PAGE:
Today, the Supreme Court is deciding whether to let many of the provisions of the Affordable Care Act (a.k.a. ACA, a.k.a. Health Reform, a.k.a. Obamacare) stand. One of the key provisions is the individual mandate. The individual mandate requires all individuals to purchase health insurance. If you don’t buy health insurance, you must pay a penalty or fine.
The reason Obama claims the individual mandate is necessary is due to the prohibition of setting premiums based on pre-existing conditions. Currently, if you don’t have insurance, you become ill and try to buy insurance, it is very expensive. The ACA, however, would prohibit insurers from price discriminating based on your health status. Although this may sound good in theory, there are problems in practice if the individual mandate is not in place. Many individuals will have an incentive not to buy insurance when they are healthy. When they become sick, they can purchase an insurance plan for the same price as someone who has had insurance for 10 years. Because only sick people will be insured, the average cost of health insurance will rise for everyone. Hence, the need for the individual mandate arises.
The individual mandate, however, may not be constitutional. Can the government compel individuals to buy something? Many states already require auto insurance. This requirement is only applied to those who own a car whereas the only condition for the health insurance mandate is that you are alive.
Americans have already found a way around this problem, however. Medicare’s prescription drug program (Medicare Part D) is an optional program. No one has to buy prescription drug coverage. Further, premiums do not vary based on health status (although insurers receive different subsidies based on individual’s health conditions).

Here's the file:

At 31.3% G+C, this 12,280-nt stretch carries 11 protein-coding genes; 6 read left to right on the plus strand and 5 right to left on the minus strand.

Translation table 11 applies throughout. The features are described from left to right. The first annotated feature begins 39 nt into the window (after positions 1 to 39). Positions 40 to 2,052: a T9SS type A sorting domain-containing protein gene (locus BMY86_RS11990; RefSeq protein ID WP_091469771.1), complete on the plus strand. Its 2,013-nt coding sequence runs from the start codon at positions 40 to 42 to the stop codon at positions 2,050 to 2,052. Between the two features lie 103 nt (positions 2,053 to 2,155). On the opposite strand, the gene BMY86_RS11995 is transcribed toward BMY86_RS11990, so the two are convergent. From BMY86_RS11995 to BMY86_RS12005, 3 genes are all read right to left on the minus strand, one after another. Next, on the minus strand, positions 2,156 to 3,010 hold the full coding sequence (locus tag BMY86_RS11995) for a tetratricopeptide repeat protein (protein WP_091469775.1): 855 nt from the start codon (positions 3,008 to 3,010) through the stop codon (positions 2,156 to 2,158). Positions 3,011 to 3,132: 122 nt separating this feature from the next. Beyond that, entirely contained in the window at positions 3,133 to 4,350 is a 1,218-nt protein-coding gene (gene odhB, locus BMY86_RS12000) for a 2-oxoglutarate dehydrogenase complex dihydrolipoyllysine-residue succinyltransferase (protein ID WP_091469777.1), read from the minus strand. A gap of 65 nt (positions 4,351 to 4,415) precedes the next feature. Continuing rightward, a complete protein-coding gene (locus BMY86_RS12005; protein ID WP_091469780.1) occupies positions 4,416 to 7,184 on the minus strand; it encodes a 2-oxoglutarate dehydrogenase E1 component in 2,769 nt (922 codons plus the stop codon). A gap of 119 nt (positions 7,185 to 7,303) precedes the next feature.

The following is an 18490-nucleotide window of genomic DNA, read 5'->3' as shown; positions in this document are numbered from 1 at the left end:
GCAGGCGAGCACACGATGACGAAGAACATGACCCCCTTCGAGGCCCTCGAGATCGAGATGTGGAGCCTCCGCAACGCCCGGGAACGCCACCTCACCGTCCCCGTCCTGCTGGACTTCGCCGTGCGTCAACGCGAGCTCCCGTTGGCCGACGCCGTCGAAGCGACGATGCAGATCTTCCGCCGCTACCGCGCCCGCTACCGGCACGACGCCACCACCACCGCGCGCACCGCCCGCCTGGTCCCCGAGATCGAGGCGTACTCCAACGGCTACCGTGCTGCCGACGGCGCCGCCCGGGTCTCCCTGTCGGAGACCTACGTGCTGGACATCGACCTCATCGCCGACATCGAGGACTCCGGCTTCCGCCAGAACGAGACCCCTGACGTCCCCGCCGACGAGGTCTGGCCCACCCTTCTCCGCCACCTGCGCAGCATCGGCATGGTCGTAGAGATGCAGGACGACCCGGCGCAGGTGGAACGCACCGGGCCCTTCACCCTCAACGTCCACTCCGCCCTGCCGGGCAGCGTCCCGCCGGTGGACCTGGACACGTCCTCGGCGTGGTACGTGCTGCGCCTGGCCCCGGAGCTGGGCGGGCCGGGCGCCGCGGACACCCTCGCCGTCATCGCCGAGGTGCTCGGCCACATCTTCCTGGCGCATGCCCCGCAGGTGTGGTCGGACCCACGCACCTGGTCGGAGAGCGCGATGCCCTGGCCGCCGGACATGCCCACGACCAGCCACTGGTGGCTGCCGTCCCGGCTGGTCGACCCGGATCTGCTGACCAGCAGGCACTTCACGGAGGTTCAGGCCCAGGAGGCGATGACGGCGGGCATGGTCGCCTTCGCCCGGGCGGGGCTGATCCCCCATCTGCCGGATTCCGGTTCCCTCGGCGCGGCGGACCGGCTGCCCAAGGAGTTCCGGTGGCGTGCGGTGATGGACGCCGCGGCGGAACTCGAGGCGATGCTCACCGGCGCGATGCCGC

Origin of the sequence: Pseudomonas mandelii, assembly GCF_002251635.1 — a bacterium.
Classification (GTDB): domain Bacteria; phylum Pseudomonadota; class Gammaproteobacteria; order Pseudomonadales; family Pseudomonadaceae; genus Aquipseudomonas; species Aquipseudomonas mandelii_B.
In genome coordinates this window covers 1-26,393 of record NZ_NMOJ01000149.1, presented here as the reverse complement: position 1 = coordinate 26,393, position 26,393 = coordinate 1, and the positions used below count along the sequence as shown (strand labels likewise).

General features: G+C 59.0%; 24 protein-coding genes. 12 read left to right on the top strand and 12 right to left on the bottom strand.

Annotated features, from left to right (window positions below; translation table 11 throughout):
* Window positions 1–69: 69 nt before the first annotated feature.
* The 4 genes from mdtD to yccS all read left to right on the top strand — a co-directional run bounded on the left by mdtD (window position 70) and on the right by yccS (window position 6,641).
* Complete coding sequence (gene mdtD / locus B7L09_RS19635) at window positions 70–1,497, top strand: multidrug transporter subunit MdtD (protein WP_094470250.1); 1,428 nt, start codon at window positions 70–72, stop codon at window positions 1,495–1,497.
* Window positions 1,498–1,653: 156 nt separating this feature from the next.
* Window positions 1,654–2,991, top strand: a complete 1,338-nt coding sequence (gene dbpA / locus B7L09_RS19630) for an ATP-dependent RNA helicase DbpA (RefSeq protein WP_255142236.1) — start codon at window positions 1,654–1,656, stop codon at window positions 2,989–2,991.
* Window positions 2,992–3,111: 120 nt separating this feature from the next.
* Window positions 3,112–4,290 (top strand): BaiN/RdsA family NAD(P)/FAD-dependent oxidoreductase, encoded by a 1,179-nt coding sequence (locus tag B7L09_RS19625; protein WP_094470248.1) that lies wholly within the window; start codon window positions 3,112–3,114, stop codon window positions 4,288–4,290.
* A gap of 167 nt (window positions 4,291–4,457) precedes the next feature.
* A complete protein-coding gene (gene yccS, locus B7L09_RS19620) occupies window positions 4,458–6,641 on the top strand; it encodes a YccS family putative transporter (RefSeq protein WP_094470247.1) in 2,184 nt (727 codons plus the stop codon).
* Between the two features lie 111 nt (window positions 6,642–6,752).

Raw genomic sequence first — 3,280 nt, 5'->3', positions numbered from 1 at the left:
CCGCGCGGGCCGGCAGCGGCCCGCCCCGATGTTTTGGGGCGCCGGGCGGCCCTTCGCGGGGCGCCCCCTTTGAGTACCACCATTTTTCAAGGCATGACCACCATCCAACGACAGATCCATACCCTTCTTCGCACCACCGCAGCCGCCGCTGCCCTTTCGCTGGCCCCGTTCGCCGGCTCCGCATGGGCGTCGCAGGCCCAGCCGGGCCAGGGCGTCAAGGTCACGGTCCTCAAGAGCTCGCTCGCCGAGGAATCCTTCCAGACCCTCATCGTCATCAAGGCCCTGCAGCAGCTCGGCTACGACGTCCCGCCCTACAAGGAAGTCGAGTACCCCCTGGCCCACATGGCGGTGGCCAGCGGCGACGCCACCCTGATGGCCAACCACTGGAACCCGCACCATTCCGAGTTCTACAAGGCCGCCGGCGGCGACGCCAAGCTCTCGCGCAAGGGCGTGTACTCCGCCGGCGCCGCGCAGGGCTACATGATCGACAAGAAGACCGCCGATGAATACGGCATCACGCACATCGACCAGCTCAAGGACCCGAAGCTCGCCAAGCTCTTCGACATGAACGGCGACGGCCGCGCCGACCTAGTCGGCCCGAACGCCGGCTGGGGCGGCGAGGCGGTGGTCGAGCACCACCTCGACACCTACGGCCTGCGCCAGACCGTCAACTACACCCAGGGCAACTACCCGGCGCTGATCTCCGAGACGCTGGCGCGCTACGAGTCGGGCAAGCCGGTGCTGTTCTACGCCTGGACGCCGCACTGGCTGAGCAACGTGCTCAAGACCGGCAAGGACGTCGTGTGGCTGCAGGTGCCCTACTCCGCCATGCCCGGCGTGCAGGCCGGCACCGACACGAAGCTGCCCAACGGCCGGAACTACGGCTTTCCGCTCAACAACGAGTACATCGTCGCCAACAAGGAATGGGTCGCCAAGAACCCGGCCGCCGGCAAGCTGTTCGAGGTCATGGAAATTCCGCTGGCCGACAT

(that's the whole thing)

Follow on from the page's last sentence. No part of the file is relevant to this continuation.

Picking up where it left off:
To incentivize individuals to purchase prescription drug coverage while they are healthy, Medicare Part D relies on a late enrollment penalty. Any individual who does not purchase prescription drug coverage when they are eligible has to pay an increased premium when they are eligible. This increased premium depends not on your health status, but on the number of months you were not enrolled when eligible. From the Medicare website:
The late enrollment penalty is calculated by multiplying 1% of the “national base beneficiary premium” ($31.08 in 2012) times the number of full, uncovered months you were eligible but didn’t join a Medicare drug plan and went without other creditable prescription drug coverage. The final amount is rounded to the nearest $.10 and added to your monthly premium.
This approach could solve both problems. The one short-coming is determining how much the late-enrollment penalty should be for private plans. Allowing the government to set prices is generally a poor idea. One could allow private plans to set the late enrollment penalty, as long as this were regulated to prohibit price discrimination based on individual health status. Although this approach certainly has a number of challenges, it may be more palatable to the American public (and the Supreme Court) than an individual mandate.